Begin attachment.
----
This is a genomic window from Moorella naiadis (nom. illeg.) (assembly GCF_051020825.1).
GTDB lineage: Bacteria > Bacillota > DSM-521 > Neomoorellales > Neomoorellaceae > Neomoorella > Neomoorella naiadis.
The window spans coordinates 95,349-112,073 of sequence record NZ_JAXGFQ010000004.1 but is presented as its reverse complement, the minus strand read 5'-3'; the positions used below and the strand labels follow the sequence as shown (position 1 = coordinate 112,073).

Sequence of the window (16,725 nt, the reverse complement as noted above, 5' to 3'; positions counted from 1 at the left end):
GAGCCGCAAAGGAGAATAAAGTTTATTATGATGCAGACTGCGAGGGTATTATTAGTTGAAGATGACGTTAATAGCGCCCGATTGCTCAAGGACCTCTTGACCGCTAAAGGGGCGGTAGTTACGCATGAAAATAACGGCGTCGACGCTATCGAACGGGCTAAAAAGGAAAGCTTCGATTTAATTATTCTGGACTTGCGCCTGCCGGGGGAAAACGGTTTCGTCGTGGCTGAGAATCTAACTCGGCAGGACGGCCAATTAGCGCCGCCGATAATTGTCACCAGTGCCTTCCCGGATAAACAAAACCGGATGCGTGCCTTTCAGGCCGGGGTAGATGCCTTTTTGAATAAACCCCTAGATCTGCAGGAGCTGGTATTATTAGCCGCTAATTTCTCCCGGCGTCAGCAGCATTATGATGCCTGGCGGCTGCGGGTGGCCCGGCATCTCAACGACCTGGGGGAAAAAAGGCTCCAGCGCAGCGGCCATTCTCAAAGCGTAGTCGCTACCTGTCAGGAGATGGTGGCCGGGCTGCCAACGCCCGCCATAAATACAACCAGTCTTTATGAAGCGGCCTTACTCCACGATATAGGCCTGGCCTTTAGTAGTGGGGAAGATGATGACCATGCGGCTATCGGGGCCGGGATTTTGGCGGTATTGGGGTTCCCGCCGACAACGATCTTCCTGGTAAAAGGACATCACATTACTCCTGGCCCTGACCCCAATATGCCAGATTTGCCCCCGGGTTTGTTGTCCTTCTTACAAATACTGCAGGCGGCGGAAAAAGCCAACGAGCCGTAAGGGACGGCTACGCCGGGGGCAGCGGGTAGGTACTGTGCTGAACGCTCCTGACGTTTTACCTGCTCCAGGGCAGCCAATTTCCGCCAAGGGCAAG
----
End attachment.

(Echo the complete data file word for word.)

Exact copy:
This is a genomic window from Moorella naiadis (nom. illeg.) (assembly GCF_051020825.1).
GTDB lineage: Bacteria > Bacillota > DSM-521 > Neomoorellales > Neomoorellaceae > Neomoorella > Neomoorella naiadis.
The window spans coordinates 95,349-112,073 of sequence record NZ_JAXGFQ010000004.1 but is presented as its reverse complement, the minus strand read 5'-3'; the positions used below and the strand labels follow the sequence as shown (position 1 = coordinate 112,073).

Sequence of the window (16,725 nt, the reverse complement as noted above, 5' to 3'; positions counted from 1 at the left end):
GAGCCGCAAAGGAGAATAAAGTTTATTATGATGCAGACTGCGAGGGTATTATTAGTTGAAGATGACGTTAATAGCGCCCGATTGCTCAAGGACCTCTTGACCGCTAAAGGGGCGGTAGTTACGCATGAAAATAACGGCGTCGACGCTATCGAACGGGCTAAAAAGGAAAGCTTCGATTTAATTATTCTGGACTTGCGCCTGCCGGGGGAAAACGGTTTCGTCGTGGCTGAGAATCTAACTCGGCAGGACGGCCAATTAGCGCCGCCGATAATTGTCACCAGTGCCTTCCCGGATAAACAAAACCGGATGCGTGCCTTTCAGGCCGGGGTAGATGCCTTTTTGAATAAACCCCTAGATCTGCAGGAGCTGGTATTATTAGCCGCTAATTTCTCCCGGCGTCAGCAGCATTATGATGCCTGGCGGCTGCGGGTGGCCCGGCATCTCAACGACCTGGGGGAAAAAAGGCTCCAGCGCAGCGGCCATTCTCAAAGCGTAGTCGCTACCTGTCAGGAGATGGTGGCCGGGCTGCCAACGCCCGCCATAAATACAACCAGTCTTTATGAAGCGGCCTTACTCCACGATATAGGCCTGGCCTTTAGTAGTGGGGAAGATGATGACCATGCGGCTATCGGGGCCGGGATTTTGGCGGTATTGGGGTTCCCGCCGACAACGATCTTCCTGGTAAAAGGACATCACATTACTCCTGGCCCTGACCCCAATATGCCAGATTTGCCCCCGGGTTTGTTGTCCTTCTTACAAATACTGCAGGCGGCGGAAAAAGCCAACGAGCCGTAAGGGACGGCTACGCCGGGGGCAGCGGGTAGGTACTGTGCTGAACGCTCCTGACGTTTTACCTGCTCCAGGGCAGCCAATTTCCGCCAAGGGCAAG